Feds Take Closer Look at Marketing of Medicare Plans
Medicare Advantage private fee-for-service plans are "coming under increasing fire" from CMS officials "worried about tactics used to market them" and from lawmakers who believe the plans receive "exorbitant government payments," the Wall Street Journal reports.
Abby Block, director of CMS' Center for Beneficiary Choices, said the agency is "particularly concerned" about sales agents who do not adequately inform Medicare beneficiaries that fee-for-service Medicare Advantage plans differ from traditional Medicare.
Doctors might decline to treat patients enrolled in the private plans because they have little experience with the plans, and in some cases, they might be concerned that reimbursements will be inadequate or slowly paid, the Journal reports.
To address these issues, CMS officials say they will require private fee-for-service Medicare Advantage plans next year to call all new beneficiaries to make sure they understand that the plans are not traditional Medicare. CMS also will implement a "secret shopper" program to police marketing practices and will require insurance companies to train sales agents on how the plans work.
Meanwhile, House Ways and Means Health Subcommittee Chair Pete Stark (D-Calif.) and other Democrats are trying to reduce payments to all Medicare Advantage plans -- including managed care and private fee-for-service plans -- to the same level as traditional Medicare reimbursements.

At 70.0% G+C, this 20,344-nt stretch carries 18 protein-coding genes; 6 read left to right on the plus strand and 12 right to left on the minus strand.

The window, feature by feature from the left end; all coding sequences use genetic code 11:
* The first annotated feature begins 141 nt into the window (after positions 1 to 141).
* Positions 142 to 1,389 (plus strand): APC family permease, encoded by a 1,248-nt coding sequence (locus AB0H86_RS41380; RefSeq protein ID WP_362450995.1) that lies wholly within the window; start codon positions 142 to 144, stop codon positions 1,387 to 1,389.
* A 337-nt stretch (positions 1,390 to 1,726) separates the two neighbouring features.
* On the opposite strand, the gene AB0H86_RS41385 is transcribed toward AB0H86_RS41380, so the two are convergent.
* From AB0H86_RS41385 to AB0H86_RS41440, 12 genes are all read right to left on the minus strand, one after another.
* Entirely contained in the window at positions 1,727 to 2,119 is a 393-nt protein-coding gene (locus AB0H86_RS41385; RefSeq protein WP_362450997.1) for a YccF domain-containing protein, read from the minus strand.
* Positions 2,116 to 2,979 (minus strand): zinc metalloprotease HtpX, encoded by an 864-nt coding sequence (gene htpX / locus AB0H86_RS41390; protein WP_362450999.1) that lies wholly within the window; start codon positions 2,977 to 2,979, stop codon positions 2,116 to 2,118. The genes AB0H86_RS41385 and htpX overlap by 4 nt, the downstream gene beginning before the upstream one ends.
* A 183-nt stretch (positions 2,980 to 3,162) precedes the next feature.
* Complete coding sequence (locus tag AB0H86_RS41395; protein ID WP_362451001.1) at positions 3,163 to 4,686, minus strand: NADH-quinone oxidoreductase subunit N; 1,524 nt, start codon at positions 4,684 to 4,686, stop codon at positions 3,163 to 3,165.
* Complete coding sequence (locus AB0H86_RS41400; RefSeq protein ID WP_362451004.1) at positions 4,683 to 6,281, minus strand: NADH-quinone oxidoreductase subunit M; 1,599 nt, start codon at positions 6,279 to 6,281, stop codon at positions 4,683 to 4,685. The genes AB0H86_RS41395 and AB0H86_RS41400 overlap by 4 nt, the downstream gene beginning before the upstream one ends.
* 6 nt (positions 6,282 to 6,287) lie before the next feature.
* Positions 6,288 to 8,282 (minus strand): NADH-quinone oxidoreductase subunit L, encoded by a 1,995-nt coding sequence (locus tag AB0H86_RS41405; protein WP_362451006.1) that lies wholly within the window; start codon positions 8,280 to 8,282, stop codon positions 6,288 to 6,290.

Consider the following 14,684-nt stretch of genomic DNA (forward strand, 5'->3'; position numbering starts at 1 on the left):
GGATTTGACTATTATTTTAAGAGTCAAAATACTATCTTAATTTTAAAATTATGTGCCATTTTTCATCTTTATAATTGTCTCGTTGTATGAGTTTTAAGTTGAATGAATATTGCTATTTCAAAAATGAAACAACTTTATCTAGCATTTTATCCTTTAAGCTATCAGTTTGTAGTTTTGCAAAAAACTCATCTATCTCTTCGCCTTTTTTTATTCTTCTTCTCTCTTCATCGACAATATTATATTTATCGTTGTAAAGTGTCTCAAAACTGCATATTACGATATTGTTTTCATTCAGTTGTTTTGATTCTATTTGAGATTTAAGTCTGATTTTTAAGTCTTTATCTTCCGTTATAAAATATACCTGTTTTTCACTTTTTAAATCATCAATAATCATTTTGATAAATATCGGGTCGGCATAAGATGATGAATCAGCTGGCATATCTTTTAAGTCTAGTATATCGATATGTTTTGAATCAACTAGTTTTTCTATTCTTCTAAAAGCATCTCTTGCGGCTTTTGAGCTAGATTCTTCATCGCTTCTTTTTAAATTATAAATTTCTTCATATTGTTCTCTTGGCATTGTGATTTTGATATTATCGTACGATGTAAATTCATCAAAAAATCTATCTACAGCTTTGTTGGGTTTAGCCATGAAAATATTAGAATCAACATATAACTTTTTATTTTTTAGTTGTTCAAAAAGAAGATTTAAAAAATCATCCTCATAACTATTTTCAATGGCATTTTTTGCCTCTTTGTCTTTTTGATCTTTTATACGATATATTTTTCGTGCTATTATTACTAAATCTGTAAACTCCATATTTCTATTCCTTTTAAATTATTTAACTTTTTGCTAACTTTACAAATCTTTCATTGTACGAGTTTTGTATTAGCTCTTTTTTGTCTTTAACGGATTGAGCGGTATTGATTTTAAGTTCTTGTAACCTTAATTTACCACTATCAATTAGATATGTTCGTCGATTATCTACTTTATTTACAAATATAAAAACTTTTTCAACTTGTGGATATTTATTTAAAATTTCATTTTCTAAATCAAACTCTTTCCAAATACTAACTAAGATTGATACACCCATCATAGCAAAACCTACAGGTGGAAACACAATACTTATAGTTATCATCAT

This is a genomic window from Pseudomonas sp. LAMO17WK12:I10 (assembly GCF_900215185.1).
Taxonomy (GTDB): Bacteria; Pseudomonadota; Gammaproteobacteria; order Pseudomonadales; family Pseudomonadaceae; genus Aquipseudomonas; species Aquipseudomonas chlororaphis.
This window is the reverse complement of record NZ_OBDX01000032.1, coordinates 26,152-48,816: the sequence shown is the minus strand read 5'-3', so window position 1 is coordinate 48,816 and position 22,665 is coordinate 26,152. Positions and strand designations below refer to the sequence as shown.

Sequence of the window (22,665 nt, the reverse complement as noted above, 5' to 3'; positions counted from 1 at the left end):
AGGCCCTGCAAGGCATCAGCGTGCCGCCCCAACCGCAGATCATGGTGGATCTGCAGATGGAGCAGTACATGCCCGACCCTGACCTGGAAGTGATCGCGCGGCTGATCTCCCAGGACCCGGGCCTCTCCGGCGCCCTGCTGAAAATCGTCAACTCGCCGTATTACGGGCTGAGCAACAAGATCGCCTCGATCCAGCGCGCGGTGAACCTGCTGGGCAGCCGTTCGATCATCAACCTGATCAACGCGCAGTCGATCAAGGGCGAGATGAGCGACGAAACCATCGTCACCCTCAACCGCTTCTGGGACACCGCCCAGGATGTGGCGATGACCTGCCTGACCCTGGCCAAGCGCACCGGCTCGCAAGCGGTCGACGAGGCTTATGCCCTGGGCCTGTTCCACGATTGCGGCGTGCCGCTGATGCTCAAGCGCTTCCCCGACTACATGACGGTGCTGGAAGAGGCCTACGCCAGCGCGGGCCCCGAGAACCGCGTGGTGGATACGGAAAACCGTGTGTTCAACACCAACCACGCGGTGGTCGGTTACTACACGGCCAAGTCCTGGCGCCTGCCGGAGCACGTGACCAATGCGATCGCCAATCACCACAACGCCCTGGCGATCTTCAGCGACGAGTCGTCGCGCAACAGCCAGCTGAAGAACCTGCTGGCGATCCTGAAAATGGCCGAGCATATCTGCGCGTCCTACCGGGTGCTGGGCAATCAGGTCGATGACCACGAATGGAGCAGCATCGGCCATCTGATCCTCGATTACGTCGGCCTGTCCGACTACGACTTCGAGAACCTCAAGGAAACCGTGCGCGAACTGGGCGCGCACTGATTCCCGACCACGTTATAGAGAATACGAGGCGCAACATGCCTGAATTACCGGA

The government spends 19% more on private fee-for-service Medicare Advantage plans than traditional Medicare and spends 12% more on all Medicare Advantage plans, according to the Medicare Payment Advisory Commission. MedPAC recommended that the government cut payments to Medicare Advantage plans to the same level as traditional Medicare.
Stark said that the savings could be used to reduce scheduled payment cuts to doctors, improve Medicare benefits or provide health coverage to children. However, "lawmakers of both parties ... [are] wary of doing anything that might prompt the plans to drop out of rural markets," the Journal reports (Zhang, Wall Street Journal, 5/8).
Some Medicare Advantage plans "have been caught using hard-sell tactics to pressure elderly Americans into signing up for policies that may leave them worse off than they would be with traditional Medicare coverage," a New York Times editorial states.
"It seems that outrageously high government subsidies aren't enough to satisfy the private plans that participate in Medicare," according to the editorial, which adds that the "abusive sales tactics are particularly egregious among the private fee-for-service plans" that "receive the highest subsidies and do the least to earn them among the array of private offerings available for Medicare recipients."
The editorial concludes, "Congress needs to demand rigorous policing of the Medicare Advantage program to ensure that such abuses do not continue. And it should eliminate these lavish subsidies, which are draining the Medicare trust fund and imposing unfair costs on beneficiaries in the traditional Medicare program" (New York Times, 5/8).